The afternoon session of the Conference featured a panel of experts from prevention, treatment and law enforcement who fielded questions about the Heroin Crisis in New Jersey, and the use of Narcan, the antidote for heroin overdose victims. The panel was moderated by Karen A. Widico, HPR Co-Executive Director, and was comprised of the following experts:
- Anthony P. Kearns, III, Hunterdon County Prosecutor
- Michael McLaughlin, Somerset County Assistant Prosecutor
- Lorin Gaffen, LPC, LCADC
- Officer Richard Ozieblo, Manville Borough Police Department
- Patrolman Frank Emanuele, Borough of Flemington Police Department
Panelists discussed the Overdose Prevention Act, also known as the Good Samaritan law, which provides immunity from prosecution to anyone in need of medical care due to a drug overdose. “The Safe Communities Coalition has been on the forefront in support of the Overdose Prevention Act,” said Lesley Gabel, HPR Co-Executive Director and Project Director for the Coalition. “We also were instrumental in getting the first permanent Rx drop box installed at the Hunterdon County Justice Center. There are now 12 in our region for Hunterdon and Somerset counties.” The Coalition has also been working with the hospitals, pharmacies and hospice in an attempt to keep unused prescription medications from falling into the hands of our youth.
Caption: Notable attendees to the Fall Conference presented by the Safe Communities Coalition of Hunterdon/Somerset and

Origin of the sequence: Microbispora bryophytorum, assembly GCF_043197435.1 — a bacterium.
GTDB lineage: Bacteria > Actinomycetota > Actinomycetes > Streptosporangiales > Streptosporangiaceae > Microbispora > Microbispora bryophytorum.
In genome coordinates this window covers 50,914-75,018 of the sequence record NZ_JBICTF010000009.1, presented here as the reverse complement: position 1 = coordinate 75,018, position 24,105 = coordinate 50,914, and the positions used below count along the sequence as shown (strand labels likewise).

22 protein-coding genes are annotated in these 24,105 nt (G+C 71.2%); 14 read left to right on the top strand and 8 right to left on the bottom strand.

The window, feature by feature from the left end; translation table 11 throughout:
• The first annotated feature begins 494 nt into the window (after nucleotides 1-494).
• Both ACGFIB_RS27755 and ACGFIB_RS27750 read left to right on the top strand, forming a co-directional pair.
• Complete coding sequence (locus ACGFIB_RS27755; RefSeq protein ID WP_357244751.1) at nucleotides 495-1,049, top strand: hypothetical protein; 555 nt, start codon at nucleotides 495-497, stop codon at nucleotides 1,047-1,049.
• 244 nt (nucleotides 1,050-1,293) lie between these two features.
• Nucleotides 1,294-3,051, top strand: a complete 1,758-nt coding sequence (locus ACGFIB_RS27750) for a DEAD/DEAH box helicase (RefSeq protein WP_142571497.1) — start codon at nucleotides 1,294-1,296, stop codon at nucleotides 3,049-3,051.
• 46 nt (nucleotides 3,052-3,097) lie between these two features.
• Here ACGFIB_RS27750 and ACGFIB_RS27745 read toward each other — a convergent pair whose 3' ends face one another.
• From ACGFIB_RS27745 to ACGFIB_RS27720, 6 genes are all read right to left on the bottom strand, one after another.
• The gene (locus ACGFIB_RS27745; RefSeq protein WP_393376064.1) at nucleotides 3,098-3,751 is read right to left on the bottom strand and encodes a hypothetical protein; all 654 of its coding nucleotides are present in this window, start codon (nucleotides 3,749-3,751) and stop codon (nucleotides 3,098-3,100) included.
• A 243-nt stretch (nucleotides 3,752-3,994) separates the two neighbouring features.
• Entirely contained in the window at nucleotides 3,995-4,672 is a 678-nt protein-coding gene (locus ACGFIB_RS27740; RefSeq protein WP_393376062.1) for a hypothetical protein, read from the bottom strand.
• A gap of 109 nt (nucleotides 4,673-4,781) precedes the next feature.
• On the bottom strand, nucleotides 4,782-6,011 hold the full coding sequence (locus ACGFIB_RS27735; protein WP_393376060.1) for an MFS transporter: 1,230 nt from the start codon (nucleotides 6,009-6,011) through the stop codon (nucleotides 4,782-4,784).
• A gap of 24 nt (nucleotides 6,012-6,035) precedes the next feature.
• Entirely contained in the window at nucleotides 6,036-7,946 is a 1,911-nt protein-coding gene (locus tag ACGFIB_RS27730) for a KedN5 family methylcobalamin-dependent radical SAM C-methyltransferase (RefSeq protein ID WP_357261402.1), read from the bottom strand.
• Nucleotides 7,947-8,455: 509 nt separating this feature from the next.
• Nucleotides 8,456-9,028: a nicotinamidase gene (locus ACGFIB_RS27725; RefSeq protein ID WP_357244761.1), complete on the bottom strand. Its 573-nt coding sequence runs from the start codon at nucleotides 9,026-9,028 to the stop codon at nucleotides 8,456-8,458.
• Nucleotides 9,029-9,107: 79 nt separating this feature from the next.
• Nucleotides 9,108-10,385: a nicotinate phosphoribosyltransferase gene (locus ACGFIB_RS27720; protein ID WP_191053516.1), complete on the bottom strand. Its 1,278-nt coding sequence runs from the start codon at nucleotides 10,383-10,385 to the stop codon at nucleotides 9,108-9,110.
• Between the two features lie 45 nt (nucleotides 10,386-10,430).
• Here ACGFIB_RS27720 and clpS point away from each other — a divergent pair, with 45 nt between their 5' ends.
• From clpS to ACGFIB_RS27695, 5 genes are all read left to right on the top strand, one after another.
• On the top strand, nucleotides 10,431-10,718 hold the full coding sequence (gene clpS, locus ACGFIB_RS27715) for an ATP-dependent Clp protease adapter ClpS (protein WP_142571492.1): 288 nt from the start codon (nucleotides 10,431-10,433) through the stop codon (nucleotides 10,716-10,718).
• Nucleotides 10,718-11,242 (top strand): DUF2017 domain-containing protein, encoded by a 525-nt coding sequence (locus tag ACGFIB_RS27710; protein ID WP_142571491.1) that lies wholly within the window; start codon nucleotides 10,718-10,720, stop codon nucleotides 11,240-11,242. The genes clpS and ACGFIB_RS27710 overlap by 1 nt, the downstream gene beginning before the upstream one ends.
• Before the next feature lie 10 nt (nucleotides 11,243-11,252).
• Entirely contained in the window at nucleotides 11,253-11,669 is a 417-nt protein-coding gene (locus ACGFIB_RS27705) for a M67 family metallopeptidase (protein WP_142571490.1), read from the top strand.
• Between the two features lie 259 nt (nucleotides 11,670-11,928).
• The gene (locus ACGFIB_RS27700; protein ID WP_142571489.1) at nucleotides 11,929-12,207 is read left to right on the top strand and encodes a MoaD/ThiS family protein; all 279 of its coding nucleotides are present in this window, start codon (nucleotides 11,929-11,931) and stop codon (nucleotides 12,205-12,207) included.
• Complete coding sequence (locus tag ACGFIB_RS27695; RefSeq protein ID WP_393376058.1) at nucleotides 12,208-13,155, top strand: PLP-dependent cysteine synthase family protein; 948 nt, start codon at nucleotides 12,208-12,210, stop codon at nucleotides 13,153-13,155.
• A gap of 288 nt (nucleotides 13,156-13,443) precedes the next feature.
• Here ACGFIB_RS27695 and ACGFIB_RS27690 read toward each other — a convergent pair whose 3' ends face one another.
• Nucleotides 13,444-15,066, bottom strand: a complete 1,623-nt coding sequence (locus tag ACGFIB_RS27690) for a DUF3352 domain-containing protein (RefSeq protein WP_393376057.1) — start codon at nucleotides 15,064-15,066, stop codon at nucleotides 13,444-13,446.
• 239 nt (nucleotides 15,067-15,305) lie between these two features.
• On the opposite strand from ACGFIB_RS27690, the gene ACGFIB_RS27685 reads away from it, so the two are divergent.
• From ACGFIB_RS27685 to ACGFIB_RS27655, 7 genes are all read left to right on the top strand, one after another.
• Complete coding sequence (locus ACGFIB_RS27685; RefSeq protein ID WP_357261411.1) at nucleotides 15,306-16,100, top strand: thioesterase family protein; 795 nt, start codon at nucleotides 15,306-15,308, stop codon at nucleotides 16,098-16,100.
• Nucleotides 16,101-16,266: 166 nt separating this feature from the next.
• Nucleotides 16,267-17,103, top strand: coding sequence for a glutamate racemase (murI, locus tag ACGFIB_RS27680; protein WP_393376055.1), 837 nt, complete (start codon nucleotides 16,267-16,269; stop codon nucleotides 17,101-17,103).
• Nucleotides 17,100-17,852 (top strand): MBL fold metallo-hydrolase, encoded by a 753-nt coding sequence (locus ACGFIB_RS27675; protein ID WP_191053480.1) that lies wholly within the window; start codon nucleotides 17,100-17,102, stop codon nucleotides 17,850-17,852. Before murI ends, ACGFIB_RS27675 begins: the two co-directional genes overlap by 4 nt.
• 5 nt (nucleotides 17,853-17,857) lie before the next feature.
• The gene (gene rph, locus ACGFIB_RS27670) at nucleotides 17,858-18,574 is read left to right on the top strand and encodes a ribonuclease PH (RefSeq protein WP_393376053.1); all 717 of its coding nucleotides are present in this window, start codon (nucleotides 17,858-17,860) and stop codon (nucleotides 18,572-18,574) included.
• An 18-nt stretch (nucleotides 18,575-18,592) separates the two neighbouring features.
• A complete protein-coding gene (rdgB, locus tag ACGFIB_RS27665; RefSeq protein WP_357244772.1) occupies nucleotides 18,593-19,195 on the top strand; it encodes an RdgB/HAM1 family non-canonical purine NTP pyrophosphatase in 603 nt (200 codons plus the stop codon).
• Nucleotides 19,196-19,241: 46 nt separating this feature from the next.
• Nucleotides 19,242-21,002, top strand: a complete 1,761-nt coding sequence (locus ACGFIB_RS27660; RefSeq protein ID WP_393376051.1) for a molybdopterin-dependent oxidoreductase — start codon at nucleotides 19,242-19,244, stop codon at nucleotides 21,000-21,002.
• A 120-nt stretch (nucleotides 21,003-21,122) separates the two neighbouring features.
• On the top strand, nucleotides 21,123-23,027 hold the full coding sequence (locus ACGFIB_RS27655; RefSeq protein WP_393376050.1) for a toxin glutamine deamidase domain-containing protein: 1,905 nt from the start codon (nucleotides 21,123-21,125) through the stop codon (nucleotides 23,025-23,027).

Hunterdon Prevention Resources included, from left to right, HPR Co-Executive Director Karen A. Widico; New Jersey Senator Christopher ‘Kip’ Bateman;
Somerset County Prosecutor Geoffrey D. Soriano; New Jersey Acting Attorney General John J. Hoffman; Helen Hernandez, Administrator for the Drug Free Communities,
White House Office of the National Control Policy; Hunterdon County Prosecutor Anthony P. Kearns III; and Lesley Gabel, HPR Co-Executive Director.
Caption: Hunterdon County Prosecutor Anthony P. Kearns III (left) and Somerset County
Assistant Prosecutor Michael McLaughlin acted as panelists in the afternoon session of the Fall Conference
presented by the Safe Communities Coalition of Hunterdon/Somerset and Hunterdon Prevention Resources.
About Hunterdon Prevention Resources: Hunterdon Prevention Resources supports the health and wellness of individuals, families, and the communities we serve by providing education, counseling, advocacy for policies, and collaboration necessary to keep our communities healthy and drug free. For confidential help or for services or programs, contact us at 908-782-3909. For more information on the organization, visit us online at www.hunterdonprevention.com. Also, Like us on Facebook at www.facebook.com/HPRNJ.
About the Safe Communities Coalition: The goal of the Safe Communities Coalition is to live in a safe and healthy community by eliminating drug use, underage drinking and prescription drug abuse. Through wide-spread community collaboration, environmental change, and community education in Hunterdon and Somerset counties, the Safe Communities Coalition will address areas of concern including, but not limited to, reducing Rx drug abuse across the lifespan, underage drinking, tobacco, marijuana, heroin, and other drug use. For more information on the Coalition, visit our website at www.safecoalition.org or follow us on Facebook at www.facebook.com/SafeCommunitiesCoalition, Twitter @HSCoKnowINFO or Instagram at safe_communities.